darkroom window covering ...

Discussion in 'Darkroom Developing and Printing' started by Lloyd Erlick, Jan 17, 2006.

  1. Lloyd Erlick

    Lloyd Erlick Guest

    January 17, 2006, from Lloyd Erlick,

    Recently I had to cover a couple of windows
    to make my darkroom. Or maybe make my room

    Anyway, I placed ordinary barbecue aluminum
    foil against the glass and over the edges.
    Over that I hung black seamless backdrop

    Lately a small noise has been driving me
    crazy. My place is fairly noisy (neighbours
    in the building, heating system, etc.) and I
    live on a big street in a city. But this
    little sound has been intermittent, small,
    and unexplained. It's the unexplained part
    that really frosts me.

    Well, this morning I found out what it is. Of
    course it is the aluminum foil on windy days.
    The window is leaky enough that a wind can
    disturb the foil, making that characteristic

    Just a little entry in the infinite archive
    of all darkroom knowledge.

    Lloyd Erlick Portraits, Toronto.
    voice: 416-686-0326
    net: www.heylloyd.com
    Lloyd Erlick, Jan 17, 2006
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  2. Lloyd Erlick

    Tom Phillips Guest

    You may grow to like the sound and miss it
    when it's gone....
    Tom Phillips, Jan 18, 2006
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  3. Lloyd Erlick

    UC Guest

    Just go to K-mart or Wal-mart and get some heavy black fabric. Drape it
    where you need it.
    UC, Jan 18, 2006
  4. In days gone past I used to buy "darkroom (or blackout) cloth" (I think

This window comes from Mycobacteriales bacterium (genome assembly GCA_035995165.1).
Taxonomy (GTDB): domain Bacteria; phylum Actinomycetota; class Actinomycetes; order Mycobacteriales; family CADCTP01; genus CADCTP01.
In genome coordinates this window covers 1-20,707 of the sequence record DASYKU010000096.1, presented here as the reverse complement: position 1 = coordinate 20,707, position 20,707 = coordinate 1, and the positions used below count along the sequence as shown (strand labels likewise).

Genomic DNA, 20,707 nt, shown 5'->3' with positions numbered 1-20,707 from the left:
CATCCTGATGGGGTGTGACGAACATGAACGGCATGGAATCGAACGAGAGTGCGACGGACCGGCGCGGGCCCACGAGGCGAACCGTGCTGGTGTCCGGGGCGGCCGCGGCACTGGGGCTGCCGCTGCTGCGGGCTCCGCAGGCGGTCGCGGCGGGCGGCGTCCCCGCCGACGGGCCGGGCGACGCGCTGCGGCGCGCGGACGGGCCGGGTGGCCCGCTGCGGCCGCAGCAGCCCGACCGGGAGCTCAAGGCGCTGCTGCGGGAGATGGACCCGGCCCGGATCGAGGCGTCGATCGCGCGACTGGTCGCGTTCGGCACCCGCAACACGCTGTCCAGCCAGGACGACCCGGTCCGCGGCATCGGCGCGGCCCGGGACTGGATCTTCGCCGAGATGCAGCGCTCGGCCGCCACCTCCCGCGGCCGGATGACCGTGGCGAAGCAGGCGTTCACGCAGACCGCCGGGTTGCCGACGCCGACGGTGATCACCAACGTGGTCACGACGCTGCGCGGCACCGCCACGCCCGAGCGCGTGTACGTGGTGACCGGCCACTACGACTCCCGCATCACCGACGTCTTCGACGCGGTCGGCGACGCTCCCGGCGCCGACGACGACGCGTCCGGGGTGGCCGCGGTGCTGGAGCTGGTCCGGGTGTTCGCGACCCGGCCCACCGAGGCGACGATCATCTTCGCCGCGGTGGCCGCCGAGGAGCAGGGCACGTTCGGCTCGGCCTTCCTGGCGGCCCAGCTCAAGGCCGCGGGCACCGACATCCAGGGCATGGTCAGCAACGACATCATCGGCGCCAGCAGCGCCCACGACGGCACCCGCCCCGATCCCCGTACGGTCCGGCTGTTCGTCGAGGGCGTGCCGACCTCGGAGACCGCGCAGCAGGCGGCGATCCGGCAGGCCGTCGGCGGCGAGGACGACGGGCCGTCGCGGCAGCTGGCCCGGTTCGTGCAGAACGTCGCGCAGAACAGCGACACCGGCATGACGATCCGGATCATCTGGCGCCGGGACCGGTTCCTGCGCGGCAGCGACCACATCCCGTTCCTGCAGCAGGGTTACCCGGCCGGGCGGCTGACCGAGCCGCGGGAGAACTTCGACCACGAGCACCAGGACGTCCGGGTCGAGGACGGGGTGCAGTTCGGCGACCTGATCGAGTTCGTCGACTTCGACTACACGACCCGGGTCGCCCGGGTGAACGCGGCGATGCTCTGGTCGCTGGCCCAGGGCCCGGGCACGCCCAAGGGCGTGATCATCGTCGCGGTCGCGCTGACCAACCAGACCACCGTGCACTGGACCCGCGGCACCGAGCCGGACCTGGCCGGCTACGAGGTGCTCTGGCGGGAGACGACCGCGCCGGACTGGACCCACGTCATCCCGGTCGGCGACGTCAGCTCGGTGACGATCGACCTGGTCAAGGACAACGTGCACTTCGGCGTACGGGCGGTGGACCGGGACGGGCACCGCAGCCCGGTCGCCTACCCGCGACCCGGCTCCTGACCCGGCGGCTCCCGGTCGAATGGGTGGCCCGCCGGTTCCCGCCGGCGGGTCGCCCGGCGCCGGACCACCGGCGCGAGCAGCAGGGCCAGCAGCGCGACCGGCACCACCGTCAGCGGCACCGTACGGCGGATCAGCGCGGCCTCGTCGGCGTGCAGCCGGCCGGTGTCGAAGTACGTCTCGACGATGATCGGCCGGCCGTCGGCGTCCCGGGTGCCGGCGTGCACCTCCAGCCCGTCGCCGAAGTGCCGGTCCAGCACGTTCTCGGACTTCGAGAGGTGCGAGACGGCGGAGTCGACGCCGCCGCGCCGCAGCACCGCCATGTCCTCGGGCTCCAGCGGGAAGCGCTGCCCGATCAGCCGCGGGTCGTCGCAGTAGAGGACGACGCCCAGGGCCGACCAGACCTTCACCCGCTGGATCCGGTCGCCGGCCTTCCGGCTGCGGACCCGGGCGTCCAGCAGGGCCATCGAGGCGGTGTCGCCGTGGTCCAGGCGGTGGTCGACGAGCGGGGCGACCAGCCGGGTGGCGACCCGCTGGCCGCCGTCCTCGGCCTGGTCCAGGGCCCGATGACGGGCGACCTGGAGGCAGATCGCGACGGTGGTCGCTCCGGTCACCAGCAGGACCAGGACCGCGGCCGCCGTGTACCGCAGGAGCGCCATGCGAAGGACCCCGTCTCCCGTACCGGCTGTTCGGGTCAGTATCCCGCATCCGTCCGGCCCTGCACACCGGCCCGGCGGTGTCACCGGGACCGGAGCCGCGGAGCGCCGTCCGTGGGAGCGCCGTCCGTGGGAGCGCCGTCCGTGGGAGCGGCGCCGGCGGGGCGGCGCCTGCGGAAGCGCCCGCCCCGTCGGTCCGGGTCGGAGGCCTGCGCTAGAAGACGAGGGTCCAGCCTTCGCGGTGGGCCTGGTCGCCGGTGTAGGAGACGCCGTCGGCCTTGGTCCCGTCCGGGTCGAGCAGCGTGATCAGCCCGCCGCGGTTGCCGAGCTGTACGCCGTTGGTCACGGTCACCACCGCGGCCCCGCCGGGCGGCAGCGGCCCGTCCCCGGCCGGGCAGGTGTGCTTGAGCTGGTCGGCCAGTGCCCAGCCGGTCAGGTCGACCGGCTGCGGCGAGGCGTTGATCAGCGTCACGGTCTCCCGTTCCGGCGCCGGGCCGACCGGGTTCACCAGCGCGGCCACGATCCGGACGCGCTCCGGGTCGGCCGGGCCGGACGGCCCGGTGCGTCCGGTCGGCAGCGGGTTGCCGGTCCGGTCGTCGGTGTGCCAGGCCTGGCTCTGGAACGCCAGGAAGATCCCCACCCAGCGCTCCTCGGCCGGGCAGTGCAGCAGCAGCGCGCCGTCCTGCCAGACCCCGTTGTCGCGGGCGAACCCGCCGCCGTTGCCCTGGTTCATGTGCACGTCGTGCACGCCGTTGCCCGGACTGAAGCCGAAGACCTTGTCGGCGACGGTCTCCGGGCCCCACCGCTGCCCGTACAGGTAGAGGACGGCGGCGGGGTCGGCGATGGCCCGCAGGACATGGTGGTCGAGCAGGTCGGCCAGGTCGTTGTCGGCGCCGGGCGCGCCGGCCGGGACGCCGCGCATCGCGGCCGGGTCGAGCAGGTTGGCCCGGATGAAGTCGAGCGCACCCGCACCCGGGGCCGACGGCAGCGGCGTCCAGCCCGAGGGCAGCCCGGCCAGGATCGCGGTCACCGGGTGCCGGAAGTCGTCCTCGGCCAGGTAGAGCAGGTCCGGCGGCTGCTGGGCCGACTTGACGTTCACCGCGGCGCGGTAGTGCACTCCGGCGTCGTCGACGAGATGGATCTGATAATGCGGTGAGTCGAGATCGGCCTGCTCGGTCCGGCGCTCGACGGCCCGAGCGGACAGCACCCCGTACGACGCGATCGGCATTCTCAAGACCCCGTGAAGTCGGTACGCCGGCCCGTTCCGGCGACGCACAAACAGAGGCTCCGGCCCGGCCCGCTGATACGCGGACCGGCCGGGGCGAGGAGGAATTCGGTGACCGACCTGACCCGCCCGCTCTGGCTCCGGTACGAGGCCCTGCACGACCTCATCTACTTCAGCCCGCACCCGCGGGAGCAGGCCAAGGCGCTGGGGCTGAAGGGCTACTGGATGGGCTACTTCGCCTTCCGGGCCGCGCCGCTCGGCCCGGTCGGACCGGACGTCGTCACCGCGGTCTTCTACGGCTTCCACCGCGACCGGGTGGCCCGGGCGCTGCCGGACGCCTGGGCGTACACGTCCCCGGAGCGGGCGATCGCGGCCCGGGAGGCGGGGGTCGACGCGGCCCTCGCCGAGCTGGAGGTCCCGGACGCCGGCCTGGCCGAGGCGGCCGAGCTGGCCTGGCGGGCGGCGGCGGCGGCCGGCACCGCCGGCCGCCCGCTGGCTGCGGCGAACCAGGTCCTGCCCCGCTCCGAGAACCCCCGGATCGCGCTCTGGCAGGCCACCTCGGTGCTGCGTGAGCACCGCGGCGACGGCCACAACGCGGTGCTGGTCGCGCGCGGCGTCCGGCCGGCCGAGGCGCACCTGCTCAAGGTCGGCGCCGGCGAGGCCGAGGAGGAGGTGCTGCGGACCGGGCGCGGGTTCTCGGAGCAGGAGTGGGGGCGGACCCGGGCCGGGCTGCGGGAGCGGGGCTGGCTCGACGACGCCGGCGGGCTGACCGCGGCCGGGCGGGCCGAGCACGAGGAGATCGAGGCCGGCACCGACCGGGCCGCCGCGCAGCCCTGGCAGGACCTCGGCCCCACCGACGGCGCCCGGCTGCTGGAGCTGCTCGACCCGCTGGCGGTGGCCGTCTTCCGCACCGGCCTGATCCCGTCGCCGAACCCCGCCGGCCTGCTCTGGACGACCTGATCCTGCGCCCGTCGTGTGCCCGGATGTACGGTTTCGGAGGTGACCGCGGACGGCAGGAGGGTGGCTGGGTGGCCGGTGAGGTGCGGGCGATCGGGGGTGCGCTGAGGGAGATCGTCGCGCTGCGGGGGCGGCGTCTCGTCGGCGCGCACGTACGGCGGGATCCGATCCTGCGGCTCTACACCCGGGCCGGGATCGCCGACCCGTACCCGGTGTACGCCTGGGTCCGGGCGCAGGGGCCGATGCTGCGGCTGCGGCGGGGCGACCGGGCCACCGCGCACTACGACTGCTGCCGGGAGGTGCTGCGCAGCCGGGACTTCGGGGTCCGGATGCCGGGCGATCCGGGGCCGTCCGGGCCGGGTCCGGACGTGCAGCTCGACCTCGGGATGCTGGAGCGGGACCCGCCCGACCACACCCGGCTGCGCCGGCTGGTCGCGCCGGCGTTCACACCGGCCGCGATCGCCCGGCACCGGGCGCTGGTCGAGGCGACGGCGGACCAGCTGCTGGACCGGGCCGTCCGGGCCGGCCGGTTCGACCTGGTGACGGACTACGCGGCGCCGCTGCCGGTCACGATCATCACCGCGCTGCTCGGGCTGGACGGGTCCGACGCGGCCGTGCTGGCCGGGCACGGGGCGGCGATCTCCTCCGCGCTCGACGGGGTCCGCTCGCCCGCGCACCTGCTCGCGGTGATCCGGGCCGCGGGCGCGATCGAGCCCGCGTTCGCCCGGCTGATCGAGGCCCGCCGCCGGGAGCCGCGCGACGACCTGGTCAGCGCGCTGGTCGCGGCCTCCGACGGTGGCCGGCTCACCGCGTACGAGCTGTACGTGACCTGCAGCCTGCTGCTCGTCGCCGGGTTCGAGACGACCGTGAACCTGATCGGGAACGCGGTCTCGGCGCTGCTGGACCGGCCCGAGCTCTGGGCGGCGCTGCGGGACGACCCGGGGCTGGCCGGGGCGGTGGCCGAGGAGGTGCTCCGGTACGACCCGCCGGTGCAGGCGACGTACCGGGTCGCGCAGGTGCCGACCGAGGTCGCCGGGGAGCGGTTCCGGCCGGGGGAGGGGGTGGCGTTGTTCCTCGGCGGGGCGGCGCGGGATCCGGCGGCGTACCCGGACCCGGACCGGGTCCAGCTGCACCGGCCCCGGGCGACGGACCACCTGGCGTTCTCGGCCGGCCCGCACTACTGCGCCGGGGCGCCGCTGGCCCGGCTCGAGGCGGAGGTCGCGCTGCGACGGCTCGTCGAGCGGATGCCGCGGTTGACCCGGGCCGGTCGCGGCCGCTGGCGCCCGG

from Calumet) that was smooth on one side and velvety on the other. It
    was absolutely light-tight. I don't know if it's still available.
    Scott Schuckert, Jan 19, 2006
  5. When I had a temporary darkroom, I made widow covers by cutting a
    piece of foam insulating material so that it just fit into the window
    opening. I taped pieces of the black plastic bag that paper comes in
    to make a fringe around the perimiter. I mounted the foam with the
    aluminium side out - so that the room didn't get too hot in the
    summer, and it worked well.

    I tried various fabric options, and never found one which was good
    enough for developing and loading film, although they worked fine for

    Mark in Maine, Jan 19, 2006
  6. There are a number of blackout materials available for
    window shades and curtains. I have had good results with
    blackout plastic, which is cheap and easy to use. Freestyle
    has it as Model# 423416 Delta Blackout Plastic. About $17
    US for a 4'x 16' roll. http://www.freestyle.biz
    Richard Knoppow, Jan 20, 2006
  7. Lloyd Erlick

    Lloyd Erlick Guest

    January 20, 2006, from Lloyd Erlick,

    Any of these suggestions would be better than
    aluminum foil! Cover your window, make a

    Lloyd Erlick Portraits, Toronto.
    voice: 416-686-0326
    net: www.heylloyd.com
    Lloyd Erlick, Jan 20, 2006
  8. Lloyd Erlick

    John Guest

    Any different than the heavy PVC plastic used by landscapers ? That's
    what I used when we lived in an apaprtment back in '91. Amazingly
    strong stuff. I ended up using a leather sewing needle to get string
    looped through it.

    John, Jan 20, 2006
  9. Lloyd Erlick

    John Guest

    LOL ! I've used foil as well but my basement windows were also covered
    with playwood so I couldn't hear the noise.

    John, Jan 20, 2006
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